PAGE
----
Trade Name: DEXAMETHASONE SODIUM PHOSPHATE

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Manufacturer: Somerset Therapeutics, LLC

Presentation: INJECTION, SOLUTION, HUMAN PRESCRIPTION DRUG

Strength: 10 mg/mL

Storage and handling

DEXAMETHASONE SODIUM PHOSPHATE Corticosteroid [EPC],Corticosteroid Hormone Receptor Agonists [MoA]

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  1. These products are NOT FOR SALE in US territories. We offer them for Exports outside of US Territories to Trade Professionals or patients with a valid prescription.
  2. Trademark shown are property of their respective owners and GNH India does not lay any claim on them.
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  • No data
  • Dexamethasone sodium phosphate injection, USP is a water-soluble inorganic ester of dexamethasone which produces a rapid response even when injected intramuscularly.
  • Dexamethasone Sodium Phosphate, CHFNaOP, has a molecular weight of 516.41 and chemically is Pregn-4-ene-3, 20-dione, 9-fluoro-11, 17-dihydroxy-16-methyl-21 (phosphonooxy)-, disodium salt, (11u03b2, 16u03b1).
  • It occurs as a white to practically white powder, is exceedingly hygroscopic, is soluble in water and its solutions have a pH between 7.5 and 9.5. It has the following structural formula:
  • Each mL of Dexamethasone Sodium Phosphate Injection, USP (Preserved) 10 mg/mL contains dexamethasone sodium phosphate, USP equivalent to 10 mg dexamethasone phosphate; 13.5 mg sodium citrate, dihydrate; 10 mg benzyl alcohol; and Water for Injection, q.s. pH adjusted with citric acid or sodium hydroxide, if necessary. pH: 7.0 to 8.5.
  • CLINICAL PHARMACOLOGY
  • Naturally occurring glucocorticoids (hydrocortisone), which also have salt-retaining properties, are used as replacement therapy in adrenocortical deficiency states. Their synthetic analogs are primarily used for their potent anti-inflammatory effects in disorders of many organ systems.
  • Glucocorticoids cause profound and varied metabolic effects. In addition, they modify the body's immune responses to diverse stimuli.
  • Arrayn- A. Intravenous or intramuscular administration
  • When oral therapy is not feasible and the strength, dosage form, and route of administration of the drug reasonably lend the preparation to the treatment of the condition, those products labeled for intravenous or intramuscular use are indicated as follows:
  • Arrayn- 1. Endocrine disorders.
  • Primary or secondary adrenocortical insufficiency (hydrocortisone or cortisone is the drug of choice; synthetic analogs may be used in conjunction with mineralocorticoids where applicable; in infancy, mineralocorticoid supplementation is of particular importance).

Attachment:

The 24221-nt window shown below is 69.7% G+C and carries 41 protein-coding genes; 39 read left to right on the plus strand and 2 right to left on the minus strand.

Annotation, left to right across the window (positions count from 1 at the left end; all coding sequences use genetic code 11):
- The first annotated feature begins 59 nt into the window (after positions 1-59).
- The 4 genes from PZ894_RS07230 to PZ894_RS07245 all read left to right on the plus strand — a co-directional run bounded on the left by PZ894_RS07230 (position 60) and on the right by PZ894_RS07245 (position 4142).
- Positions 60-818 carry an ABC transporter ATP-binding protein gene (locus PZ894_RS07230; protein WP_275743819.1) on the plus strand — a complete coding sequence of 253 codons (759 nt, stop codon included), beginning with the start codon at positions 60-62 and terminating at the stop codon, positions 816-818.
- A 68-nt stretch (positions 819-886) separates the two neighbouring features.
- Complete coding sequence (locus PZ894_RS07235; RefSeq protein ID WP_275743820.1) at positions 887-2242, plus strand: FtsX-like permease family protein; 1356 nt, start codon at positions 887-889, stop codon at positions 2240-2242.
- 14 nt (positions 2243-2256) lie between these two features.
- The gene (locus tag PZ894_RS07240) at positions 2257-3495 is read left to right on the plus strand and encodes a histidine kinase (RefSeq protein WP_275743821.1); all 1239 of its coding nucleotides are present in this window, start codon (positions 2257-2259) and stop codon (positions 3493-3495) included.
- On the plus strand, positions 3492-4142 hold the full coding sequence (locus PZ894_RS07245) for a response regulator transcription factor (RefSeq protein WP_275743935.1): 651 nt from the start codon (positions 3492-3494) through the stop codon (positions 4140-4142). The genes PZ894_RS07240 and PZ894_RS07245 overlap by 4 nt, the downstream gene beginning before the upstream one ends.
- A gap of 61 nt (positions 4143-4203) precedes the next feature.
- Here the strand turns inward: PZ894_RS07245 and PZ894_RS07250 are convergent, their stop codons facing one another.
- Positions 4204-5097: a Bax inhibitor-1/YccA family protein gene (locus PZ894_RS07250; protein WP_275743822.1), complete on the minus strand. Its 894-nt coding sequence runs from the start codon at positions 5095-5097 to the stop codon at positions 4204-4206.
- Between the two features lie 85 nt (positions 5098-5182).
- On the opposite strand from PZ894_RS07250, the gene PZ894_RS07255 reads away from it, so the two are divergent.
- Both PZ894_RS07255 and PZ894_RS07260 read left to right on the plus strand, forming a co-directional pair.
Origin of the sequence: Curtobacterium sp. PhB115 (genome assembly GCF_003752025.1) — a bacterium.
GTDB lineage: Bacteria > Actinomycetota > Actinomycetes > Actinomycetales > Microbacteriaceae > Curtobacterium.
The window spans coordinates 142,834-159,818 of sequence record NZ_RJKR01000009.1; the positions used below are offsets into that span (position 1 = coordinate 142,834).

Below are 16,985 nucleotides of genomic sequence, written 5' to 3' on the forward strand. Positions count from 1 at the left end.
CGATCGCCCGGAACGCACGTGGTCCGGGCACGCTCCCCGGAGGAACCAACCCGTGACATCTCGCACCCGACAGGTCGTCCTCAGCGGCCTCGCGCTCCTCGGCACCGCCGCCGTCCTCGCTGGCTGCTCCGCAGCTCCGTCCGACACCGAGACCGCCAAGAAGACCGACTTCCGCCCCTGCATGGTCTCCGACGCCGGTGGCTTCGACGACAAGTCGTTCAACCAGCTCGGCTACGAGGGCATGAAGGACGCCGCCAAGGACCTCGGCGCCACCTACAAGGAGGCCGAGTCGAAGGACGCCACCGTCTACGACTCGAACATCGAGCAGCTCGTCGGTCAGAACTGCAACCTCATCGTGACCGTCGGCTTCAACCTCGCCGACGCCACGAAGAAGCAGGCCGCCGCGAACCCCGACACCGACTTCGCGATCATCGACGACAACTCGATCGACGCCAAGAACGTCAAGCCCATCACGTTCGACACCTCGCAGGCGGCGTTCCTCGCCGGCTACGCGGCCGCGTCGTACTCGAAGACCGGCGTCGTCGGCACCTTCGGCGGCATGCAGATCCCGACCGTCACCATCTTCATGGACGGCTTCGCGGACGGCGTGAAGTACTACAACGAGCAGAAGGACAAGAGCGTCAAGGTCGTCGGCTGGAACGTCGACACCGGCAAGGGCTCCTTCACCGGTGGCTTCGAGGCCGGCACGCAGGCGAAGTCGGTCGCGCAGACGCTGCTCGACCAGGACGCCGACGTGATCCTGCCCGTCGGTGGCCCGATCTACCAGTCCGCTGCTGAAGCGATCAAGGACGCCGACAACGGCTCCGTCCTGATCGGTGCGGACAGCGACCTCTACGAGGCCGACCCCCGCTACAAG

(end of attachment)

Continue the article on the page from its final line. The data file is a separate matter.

• Acute adrenocortical insufficiency (hydrocortisone or cortisone is the drug of choice; mineralocorticoid supplementation may be necessary, particularly when synthetic analogs are used).
  • Preoperatively, and in the event of serious trauma or illness, in patients with known adrenal insufficiency or when adrenocortical reserve is doubtful. Shock unresponsive to conventional therapy if adrenocortical insufficiency exists or is suspected.
  • Congenital adrenal hyperplasia.
  • Nonsuppurative thyroiditis.
  • Hypercalcemia associated with cancer.
  • 2. n
  • As adjunctive therapy for short-term administration (to tide the patient over an acute episode or exacerbation) in:
  • Post-traumatic osteoarthritis.
  • Synovitis of osteoarthritis.
  • Rheumatoid arthritis, including juvenile rheumatoid arthritis (selected cases may require low-dose maintenance therapy).
  • Acute and subacute bursitis.
  • Epicondylitis.
  • Acute nonspecific tenosynovitis.
  • Acute gouty arthritis.
  • Psoriatic arthritis.
  • Ankylosing spondylitis.
  • 3. n
  • Arrayn- During an exacerbation or as maintenance therapy in selected cases of:
  • Systemic lupus erythematosus.
  • Acute rheumatic carditis.
  • 4. n
  • Pemphigus.
  • Severe erythema multiforme (Stevens-Johnson Syndrome).
  • Exfoliative dermatitis.
  • Bullous dermatitis herpetiformis.
  • Severe seborrheic dermatitis.
  • Severe psoriasis.
  • Mycosis fungoides.
  • 5. u00a0
  • Control of severe or incapacitating allergic conditions intractable to adequate trials of conventional treatment in:
  • Bronchial asthma.
  • Contact dermatitis.
  • Atopic dermatitis.
  • Serum sickness.
  • Seasonal or perennial allergic rhinitis.
  • Drug hypersensitivity reactions.
  • Urticarial transfusion reactions.
  • Acute noninfectious laryngeal edema (epinephrine is the drug of first choice).
  • 6. u00a0
  • Severe acute and chronic allergic and inflammatory processes involving the eye, such as:
  • Herpes zoster ophthalmicus.
  • Iritis, iridocyclitis.
  • Chorioretinitis.
  • Diffuse posterior uveitis and choroiditis.
  • Optic neuritis.
  • Sympathetic ophthalmia.
  • Anterior segment inflammation.
  • Allergic conjunctivitis.
  • Allergic corneal marginal ulcers.
  • Keratitis.
  • 7. u00a0
  • To tide the patient over a critical period of the disease in:
  • Ulcerative colitis (systemic therapy).
  • Regional enteritis (systemic therapy).
  • 8. u00a0
  • Symptomatic Sarcoidosis.
  • Berylliosis.
  • Fulminating or disseminated pulmonary tuberculosis when used concurrently with appropriate anti-tuberculosis chemotherapy.
  • Loeffler's syndrome not manageable by other means.
  • Aspiration pneumonitis.
  • 9. u00a0
  • Acquired (autoimmune) hemolytic anemia.